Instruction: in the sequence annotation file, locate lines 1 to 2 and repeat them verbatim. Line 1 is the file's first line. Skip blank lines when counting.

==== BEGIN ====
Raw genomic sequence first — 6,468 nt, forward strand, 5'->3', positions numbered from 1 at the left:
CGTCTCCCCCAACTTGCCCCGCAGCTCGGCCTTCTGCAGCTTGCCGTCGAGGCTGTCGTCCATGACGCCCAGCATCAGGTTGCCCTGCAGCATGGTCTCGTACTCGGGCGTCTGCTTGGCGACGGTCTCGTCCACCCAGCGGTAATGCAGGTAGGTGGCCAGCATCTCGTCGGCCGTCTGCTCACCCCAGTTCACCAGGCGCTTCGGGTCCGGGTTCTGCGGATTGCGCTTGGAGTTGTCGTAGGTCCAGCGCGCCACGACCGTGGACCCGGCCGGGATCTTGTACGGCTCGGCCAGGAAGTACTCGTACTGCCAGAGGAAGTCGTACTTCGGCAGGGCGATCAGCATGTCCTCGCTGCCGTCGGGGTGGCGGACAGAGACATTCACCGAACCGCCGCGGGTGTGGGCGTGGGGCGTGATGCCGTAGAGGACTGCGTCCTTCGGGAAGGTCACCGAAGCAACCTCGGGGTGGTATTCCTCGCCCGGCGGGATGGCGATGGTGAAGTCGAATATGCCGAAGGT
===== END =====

Raw genomic sequence first — 6,468 nt, forward strand, 5'->3', positions numbered from 1 at the left:
CGTCTCCCCCAACTTGCCCCGCAGCTCGGCCTTCTGCAGCTTGCCGTCGAGGCTGTCGTCCATGACGCCCAGCATCAGGTTGCCCTGCAGCATGGTCTCGTACTCGGGCGTCTGCTTGGCGACGGTCTCGTCCACCCAGCGGTAATGCAGGTAGGTGGCCAGCATCTCGTCGGCCGTCTGCTCACCCCAGTTCACCAGGCGCTTCGGGTCCGGGTTCTGCGGATTGCGCTTGGAGTTGTCGTAGGTCCAGCGCGCCACGACCGTGGACCCGGCCGGGATCTTGTACGGCTCGGCCAGGAAGTACTCGTACTGCCAGAGGAAGTCGTACTTCGGCAGGGCGATCAGCATGTCCTCGCTGCCGTCGGGGTGGCGGACAGAGACATTCACCGAACCGCCGCGGGTGTGGGCGTGGGGCGTGATGCCGTAGAGGACTGCGTCCTTCGGGAAGGTCACCGAAGCAACCTCGGGGTGGTATTCCTCGCCCGGCGGGATGGCGATGGTGAAGTCGAATATGCCGAAGGT